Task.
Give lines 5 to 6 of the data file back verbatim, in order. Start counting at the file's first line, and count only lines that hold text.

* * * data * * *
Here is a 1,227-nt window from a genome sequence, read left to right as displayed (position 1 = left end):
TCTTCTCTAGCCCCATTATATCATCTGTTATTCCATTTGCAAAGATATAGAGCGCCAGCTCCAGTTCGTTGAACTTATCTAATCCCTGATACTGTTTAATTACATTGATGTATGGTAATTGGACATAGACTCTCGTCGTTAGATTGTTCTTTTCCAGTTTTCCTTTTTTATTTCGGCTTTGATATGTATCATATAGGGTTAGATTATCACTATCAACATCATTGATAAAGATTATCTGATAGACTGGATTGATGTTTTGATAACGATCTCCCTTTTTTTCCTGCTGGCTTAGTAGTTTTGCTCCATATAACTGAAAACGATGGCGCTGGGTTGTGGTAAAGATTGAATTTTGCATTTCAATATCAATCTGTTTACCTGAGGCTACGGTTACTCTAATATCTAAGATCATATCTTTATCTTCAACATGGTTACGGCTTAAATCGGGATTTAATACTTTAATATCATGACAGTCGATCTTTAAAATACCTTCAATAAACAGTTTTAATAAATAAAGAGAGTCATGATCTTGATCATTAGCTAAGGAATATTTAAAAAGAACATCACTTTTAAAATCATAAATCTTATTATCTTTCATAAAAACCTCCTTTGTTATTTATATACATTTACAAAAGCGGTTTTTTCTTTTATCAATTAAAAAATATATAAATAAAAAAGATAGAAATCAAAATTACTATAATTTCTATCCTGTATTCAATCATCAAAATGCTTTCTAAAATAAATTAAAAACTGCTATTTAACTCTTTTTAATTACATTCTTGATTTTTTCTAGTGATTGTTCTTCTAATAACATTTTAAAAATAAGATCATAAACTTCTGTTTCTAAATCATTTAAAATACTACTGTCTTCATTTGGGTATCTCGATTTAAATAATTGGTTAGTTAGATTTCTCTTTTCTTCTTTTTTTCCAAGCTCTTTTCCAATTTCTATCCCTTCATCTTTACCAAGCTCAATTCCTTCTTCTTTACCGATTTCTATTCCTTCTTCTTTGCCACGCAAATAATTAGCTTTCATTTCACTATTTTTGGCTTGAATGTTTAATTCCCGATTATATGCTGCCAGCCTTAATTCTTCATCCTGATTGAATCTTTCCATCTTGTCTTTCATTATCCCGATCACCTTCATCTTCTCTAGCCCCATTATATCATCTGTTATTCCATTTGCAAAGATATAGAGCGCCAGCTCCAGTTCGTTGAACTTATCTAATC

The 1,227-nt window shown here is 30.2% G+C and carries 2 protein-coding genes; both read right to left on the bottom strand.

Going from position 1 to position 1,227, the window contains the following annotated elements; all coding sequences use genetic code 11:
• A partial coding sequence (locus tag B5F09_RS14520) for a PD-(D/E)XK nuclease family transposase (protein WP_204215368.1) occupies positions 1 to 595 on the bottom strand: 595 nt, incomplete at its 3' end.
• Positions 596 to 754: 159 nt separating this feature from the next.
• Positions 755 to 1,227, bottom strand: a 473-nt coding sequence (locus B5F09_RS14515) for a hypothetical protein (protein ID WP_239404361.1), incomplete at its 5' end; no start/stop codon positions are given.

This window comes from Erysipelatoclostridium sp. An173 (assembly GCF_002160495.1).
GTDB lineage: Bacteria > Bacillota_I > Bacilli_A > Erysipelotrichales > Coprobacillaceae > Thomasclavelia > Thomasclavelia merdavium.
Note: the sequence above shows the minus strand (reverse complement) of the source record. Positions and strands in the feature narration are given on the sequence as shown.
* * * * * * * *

• A partial coding sequence (locus tag B5F09_RS14520) for a PD-(D/E)XK nuclease family transposase (protein WP_204215368.1) occupies positions 1 to 595 on the bottom strand: 595 nt, incomplete at its 3' end.
• Positions 596 to 754: 159 nt separating this feature from the next.